I got “unfriended” from Facebook the other day—by a guy I consider a friend, and he had the guts to write and tell me why.  An aside before I get into that: I’ve never “unfriended” anybody, but I’ve “friended” people whom I really have to stretch to call “friends”, not that I have anything against them, but because the connection is so tenuous that…well, I might do some “unfriending” myself.  I don’t accept every friend request; if I honestly don’t know the person from Adam’s housemaid, then I ignore the friend request, which I did twice in the past day.  Some folks, of course, “friend” every person who requests it, even if they have never had any connection with the person.  I don’t get that.  I don’t know why anybody would want to “friend” me if I have zero connection with the person; I sure don’t.

But I digress.  As I said, this friend “unfriended” me over some of the posts I’ve made on this blog, not because they’re on this blog, but because through a utility known as Wordbook, my blog posts—including this one—will be automatically published to Facebook.  He comes from a different political persuasion than do I (hey, he needs to read what I write, huh?), but his point was that in some posts, I’ve gone over the line in my terminology, in using what he calls “intemperate language”, and what particularly cheeses him is the fact that on Facebook, some (not a lot) of my friends are kids, but even there, my posts show up on the sites of all my friends, and are thus seen by friends of friends, many more of whom are likely kids.  That’s his beef.

And he’s right.

I went back and looked at two months’ worth of posts, and found two posts that, in my mind, clearly went over the line in this regard.  They have both been removed.  Both were posted in my frustration, in relation to Obamacare, and I have made no secret of the fact that while I very much favor health care reform, wholeheartedly oppose this plan, for a variety of reasons.  All well and good—but it is incumbent upon me to phrase my opposition—even as I  might employ cynicism and other rhetorical devices—in such a way that I maintain appropriate respect for the principles involved.  Even when I believe they have acted dishonestly, or have breached integrity—and I have plenty of examples which I’d point to to prove, to my satisfaction, that this has been the case—I still need to be careful in my language.  I have not been, in at least those two examples, and thus they’re gone, though one can’t put the cat very well back into the bag vis a vis Facebook.  Further, I’m engaged in a great, constructive conversation with my “unfriend”, in which I’ve asked him to look through his lens and give me additional feedback.  Funny…my “unfriend” is acting like a true friend in doing this for me…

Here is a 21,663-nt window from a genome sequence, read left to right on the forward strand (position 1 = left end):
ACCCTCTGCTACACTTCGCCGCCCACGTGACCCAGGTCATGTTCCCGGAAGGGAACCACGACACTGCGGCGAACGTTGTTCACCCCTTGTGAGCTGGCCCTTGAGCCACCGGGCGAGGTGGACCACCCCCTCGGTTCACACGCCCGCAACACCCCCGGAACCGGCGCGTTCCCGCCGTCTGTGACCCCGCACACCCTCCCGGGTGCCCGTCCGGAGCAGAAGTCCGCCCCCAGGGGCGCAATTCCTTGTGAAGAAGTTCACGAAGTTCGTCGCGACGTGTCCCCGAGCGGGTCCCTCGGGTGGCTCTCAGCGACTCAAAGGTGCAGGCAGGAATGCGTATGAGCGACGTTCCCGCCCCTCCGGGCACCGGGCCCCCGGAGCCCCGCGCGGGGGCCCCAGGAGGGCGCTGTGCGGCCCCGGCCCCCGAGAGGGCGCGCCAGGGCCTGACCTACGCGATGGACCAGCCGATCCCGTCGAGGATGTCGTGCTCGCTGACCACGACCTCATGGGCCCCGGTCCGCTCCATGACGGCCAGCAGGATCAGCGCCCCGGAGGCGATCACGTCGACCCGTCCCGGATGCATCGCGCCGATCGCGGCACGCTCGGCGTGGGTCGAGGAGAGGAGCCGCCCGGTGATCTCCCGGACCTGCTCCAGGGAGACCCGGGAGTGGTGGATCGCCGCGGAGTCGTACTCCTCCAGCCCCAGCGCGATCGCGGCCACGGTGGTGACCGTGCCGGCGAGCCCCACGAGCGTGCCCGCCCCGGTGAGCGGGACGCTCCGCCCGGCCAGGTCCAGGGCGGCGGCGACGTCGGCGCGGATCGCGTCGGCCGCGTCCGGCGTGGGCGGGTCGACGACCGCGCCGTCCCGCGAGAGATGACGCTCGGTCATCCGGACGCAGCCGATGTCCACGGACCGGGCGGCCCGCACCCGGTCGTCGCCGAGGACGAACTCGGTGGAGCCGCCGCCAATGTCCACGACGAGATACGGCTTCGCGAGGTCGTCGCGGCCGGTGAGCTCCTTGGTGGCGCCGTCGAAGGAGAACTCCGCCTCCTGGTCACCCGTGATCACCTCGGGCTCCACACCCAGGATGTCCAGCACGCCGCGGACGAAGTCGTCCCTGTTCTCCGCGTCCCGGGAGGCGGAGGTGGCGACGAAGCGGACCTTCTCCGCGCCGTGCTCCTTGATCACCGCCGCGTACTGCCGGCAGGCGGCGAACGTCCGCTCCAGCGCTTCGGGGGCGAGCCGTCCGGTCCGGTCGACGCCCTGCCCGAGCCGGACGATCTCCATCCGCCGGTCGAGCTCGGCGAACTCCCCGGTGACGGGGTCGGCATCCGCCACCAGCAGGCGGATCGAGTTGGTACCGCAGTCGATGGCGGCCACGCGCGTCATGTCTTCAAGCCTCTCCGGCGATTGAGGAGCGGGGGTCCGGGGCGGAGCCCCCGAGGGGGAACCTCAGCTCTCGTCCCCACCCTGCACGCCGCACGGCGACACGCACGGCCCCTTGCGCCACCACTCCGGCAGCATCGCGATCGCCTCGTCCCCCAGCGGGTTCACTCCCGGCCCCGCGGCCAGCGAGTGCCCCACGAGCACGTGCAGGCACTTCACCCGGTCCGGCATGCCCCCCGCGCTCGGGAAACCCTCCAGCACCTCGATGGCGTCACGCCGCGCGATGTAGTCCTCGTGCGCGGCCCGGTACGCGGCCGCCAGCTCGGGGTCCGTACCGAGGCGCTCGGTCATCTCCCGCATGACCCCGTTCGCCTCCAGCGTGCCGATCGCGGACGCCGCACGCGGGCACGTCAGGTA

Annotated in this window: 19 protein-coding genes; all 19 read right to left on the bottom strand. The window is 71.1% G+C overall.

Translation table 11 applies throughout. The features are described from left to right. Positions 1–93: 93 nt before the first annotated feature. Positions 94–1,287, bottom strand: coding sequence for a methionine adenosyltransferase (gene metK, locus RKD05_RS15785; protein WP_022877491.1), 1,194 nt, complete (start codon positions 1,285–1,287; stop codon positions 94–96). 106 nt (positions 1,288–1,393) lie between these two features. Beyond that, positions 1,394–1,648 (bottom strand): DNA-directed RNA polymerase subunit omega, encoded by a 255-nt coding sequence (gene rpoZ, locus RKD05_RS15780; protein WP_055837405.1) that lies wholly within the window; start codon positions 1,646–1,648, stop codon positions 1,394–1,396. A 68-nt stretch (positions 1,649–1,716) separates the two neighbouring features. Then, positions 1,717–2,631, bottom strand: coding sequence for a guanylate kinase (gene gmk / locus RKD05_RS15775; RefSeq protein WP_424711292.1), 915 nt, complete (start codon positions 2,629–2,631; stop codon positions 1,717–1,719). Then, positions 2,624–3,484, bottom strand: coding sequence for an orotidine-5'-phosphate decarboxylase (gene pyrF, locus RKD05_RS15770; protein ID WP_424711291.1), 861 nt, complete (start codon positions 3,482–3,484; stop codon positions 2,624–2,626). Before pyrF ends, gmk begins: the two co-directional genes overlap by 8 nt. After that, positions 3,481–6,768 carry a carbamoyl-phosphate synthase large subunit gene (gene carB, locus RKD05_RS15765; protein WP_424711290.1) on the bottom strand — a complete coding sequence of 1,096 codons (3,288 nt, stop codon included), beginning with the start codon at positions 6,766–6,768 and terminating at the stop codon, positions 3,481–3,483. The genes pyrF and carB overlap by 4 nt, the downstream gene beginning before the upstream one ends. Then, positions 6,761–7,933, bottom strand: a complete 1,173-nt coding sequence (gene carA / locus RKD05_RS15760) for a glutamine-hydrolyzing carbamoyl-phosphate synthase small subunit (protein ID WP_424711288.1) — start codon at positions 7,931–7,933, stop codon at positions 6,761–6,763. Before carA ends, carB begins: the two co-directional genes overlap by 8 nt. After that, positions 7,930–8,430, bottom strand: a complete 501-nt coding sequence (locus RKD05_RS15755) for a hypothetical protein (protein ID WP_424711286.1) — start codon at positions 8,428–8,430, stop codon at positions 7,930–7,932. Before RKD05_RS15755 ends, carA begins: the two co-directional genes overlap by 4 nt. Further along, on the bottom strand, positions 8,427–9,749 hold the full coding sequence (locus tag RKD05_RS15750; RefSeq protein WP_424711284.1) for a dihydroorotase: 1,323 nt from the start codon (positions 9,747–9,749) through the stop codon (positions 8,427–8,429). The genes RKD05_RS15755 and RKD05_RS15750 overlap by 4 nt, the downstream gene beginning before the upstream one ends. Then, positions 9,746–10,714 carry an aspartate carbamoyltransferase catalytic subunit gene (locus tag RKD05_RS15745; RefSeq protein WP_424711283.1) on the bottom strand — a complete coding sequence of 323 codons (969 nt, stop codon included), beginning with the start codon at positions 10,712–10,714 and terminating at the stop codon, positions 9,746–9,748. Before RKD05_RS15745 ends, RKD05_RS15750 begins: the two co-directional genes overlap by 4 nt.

And so, I’m going to try, given this perspective, to apply a new test to the wording of my posts: call it the “Little Eyes are Reading on Facebook” test. I’ll still be strong in my criticism of whatever needs criticizing, IMHO—but I’m going to try to do a better job of engaging in it in a civil manner.  Funny…or sad…I decry the devolution of civility in public discourse—but maybe I’ve done some things to contribute to it.  I’m sorry for that.